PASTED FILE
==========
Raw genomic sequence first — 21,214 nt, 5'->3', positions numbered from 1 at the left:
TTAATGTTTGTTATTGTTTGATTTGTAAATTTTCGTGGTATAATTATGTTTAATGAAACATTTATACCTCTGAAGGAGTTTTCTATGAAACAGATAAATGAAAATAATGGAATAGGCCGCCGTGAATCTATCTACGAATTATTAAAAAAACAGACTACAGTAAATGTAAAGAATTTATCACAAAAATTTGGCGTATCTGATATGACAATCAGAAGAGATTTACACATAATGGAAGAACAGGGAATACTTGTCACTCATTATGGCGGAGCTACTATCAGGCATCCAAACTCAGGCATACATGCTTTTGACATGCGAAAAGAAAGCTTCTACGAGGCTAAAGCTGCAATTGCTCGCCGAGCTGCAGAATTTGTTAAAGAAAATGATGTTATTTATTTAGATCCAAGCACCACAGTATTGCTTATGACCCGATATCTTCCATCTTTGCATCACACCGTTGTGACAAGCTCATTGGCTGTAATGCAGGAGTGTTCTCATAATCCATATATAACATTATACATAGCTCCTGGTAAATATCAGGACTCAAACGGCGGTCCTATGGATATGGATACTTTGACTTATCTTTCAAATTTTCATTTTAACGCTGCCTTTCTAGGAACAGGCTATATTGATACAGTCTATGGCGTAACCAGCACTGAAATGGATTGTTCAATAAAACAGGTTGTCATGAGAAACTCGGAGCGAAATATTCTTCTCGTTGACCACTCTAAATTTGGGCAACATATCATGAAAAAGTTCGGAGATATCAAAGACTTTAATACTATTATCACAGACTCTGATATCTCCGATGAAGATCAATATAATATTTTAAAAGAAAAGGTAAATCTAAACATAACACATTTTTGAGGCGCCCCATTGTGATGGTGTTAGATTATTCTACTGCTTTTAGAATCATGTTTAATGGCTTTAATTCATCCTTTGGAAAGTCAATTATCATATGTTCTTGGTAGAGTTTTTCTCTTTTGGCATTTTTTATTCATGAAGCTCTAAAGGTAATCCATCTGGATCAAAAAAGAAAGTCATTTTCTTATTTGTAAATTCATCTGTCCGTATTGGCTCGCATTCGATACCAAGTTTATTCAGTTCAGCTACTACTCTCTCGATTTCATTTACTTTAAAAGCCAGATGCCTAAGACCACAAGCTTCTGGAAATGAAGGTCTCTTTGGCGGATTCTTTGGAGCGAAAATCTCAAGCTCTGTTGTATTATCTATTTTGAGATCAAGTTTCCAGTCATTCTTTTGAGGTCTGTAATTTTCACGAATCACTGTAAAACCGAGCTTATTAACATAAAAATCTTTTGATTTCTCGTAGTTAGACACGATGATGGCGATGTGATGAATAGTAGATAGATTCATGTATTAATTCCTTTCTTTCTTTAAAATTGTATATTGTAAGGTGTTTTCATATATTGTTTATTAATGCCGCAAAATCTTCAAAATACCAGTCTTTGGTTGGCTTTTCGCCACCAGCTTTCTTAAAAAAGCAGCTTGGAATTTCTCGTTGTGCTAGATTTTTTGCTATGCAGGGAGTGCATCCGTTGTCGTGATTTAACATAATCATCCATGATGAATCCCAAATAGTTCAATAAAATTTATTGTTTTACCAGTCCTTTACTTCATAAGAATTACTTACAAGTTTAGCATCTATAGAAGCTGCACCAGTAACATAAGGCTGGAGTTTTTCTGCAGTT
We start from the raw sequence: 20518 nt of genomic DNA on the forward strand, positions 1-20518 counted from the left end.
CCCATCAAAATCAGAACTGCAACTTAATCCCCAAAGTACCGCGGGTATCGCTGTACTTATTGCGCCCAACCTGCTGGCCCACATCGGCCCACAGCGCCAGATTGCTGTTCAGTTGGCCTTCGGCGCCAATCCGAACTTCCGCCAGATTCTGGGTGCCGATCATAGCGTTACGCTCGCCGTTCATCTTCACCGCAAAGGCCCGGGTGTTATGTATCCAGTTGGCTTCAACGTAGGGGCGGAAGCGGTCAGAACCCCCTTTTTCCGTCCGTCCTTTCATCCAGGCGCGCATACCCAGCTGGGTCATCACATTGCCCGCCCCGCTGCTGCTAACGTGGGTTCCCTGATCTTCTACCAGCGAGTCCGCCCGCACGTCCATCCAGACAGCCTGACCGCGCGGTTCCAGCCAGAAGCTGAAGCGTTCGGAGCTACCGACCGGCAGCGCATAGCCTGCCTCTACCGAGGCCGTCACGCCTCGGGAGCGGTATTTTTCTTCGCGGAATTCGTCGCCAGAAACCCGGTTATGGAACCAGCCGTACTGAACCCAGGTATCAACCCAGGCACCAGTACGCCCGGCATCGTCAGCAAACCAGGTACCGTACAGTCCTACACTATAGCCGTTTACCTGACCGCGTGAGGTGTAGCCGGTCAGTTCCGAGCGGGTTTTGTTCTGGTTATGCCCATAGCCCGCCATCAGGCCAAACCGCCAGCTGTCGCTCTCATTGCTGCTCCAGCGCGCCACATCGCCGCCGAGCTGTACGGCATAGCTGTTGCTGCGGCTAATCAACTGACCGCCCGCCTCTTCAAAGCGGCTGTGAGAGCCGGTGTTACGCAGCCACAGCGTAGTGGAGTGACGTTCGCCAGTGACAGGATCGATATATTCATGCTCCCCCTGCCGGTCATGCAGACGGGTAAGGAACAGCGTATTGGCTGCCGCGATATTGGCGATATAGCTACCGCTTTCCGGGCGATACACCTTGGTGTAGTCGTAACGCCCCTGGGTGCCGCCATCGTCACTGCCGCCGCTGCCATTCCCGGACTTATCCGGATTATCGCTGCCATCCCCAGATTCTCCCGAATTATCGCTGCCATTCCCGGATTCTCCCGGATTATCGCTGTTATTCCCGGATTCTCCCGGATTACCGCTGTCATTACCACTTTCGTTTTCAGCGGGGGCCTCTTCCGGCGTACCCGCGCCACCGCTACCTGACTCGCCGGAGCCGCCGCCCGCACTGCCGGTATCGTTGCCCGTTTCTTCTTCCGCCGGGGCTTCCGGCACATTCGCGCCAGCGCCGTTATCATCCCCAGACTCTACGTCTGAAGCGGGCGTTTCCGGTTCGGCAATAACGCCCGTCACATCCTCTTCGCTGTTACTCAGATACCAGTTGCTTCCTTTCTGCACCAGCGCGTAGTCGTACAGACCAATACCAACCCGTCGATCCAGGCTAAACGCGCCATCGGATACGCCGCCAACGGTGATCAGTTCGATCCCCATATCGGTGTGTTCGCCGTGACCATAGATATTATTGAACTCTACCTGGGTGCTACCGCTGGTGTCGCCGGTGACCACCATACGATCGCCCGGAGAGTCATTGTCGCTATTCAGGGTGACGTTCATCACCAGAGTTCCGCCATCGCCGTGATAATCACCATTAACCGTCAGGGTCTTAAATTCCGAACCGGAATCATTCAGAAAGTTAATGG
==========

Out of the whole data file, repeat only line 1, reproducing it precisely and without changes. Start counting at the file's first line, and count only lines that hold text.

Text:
Raw genomic sequence first — 21,214 nt, 5'->3', positions numbered from 1 at the left: